Understanding and Accelerating a More Informed, Healthier Future

In order to achieve this, we need to comprehensively look at the way we perceive healthcare and challenge the role it plays in the larger ecosystem of society. 

Firstly, there needs to be a better understanding of, and develop, a definition of health, and determine what hospitals and other healthcare institutions’ role is in delivering on the needs and health of its citizens. If we decide to keep the understanding of health focused on only physical health, such as survival and the ability to function, people struck by cancer will continue to struggle with mental health during and after cancer treatment. This will have a major impact on their quality of life, financial situation, family wellbeing, and more. Considering global cancer rates are expected to hit 22 million new cases per year by 2030, if these people’s mental health and wellbeing needs are not adequately addressed, this negative impact will shake the very fabric of society at large. 

However, if we broaden our definition of health to include the whole person’s health, we can significantly improve the mental health and quality of life of everyone affected by cancer. By incorporating support from psychologists, career advisors, personal trainers, spiritual leaders, financial advisors, relationship experts, physiotherapists, and encourage personal growth and self-actualisation into healthcare, we effectively listen to and deliver on the individual needs of those affected by cancer, during and after treatment. This is what many people, to some extent or another, need, and, it’s clear that in most cases, hospitals are not currently equipped to provide this kind of comprehensive care.

Adopting this whole-being approach to health demands a shift in mindset from measuring success only by means of survival and physical needs, to guiding the patient through their entire health journey, customised around the individual. One of the biggest challenges to assessing patient needs is the lack of digitisation within the healthcare sector, as well as information overload. Physicians today are stretched to their limits in regards to administration, data processing, and research development. Currently, it is a real challenge for physicians to process and deliver on the multifaceted needs and insights of patients. Leveraging technology to change the way in which healthcare tackles the quality of life of cancer patients is essential to accelerate and effectivise a comprehensive approach to the health and wellbeing of those affected by cancer.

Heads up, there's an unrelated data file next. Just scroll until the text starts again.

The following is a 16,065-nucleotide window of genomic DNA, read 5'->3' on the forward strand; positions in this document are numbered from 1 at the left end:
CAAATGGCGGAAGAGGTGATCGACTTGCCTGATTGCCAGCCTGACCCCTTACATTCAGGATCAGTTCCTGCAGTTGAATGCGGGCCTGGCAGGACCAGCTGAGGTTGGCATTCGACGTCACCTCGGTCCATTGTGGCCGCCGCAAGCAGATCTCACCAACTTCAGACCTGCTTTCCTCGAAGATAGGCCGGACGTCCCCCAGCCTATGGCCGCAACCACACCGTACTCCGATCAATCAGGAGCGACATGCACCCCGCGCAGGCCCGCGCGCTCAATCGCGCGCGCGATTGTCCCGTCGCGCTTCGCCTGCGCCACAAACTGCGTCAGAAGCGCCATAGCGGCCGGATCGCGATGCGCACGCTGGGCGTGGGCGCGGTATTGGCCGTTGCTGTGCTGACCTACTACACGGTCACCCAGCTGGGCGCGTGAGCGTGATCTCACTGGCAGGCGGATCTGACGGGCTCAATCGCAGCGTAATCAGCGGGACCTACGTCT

We also need to take a good, hard look at Patient Reported Outcome Measures (PROMs). Research suggests that collecting PROMs lead to better care delivery and increased mental health for patients. To accelerate the adoption process, we should implement a system where PROM data is used to compare and reward hospital performance. This would be an effective driver in improving patient satisfaction, an obvious goal for healthcare, now and in the future.

This is where the War On Cancer app comes in. Our aim with War On Cancer is to amplify the voice of patients and collaborate with healthcare institutions to better understand and address patient needs. By leveraging technology, War On Cancer is building a platform where people can connect and share their experience with cancer, and at the same time make it easy for them to contribute to cancer research and improve healthcare through in-app surveys. On the flip side of that coin, we help researchers access and connect with thousands of real-world patients all in one place, in order to draw more informed conclusions and transform care to become more individualised and patient-centric. By building that bridge, we hope to connect and contribute critical data and accelerate the understanding of what needs to be done to improve the overall quality of life of patients during and after cancer treatment. 

In the same way that there is no single pill that can cure every disease, there is not one doctor, one hospital, one pharmaceutical company, or one research team that can deliver perfect, comprehensive care to every person going through cancer, to help them achieve a higher quality of life. This is only possible by boosting collaborating between all stakeholders, and we at War On Cancer are ready to do so.

By combining real-world patient big data insights and incorporating them in order to bring about a more comprehensive approach to the healthcare ecosystem, it is possible to transform the world for the better for everyone affected by cancer. 

Conflict of Interest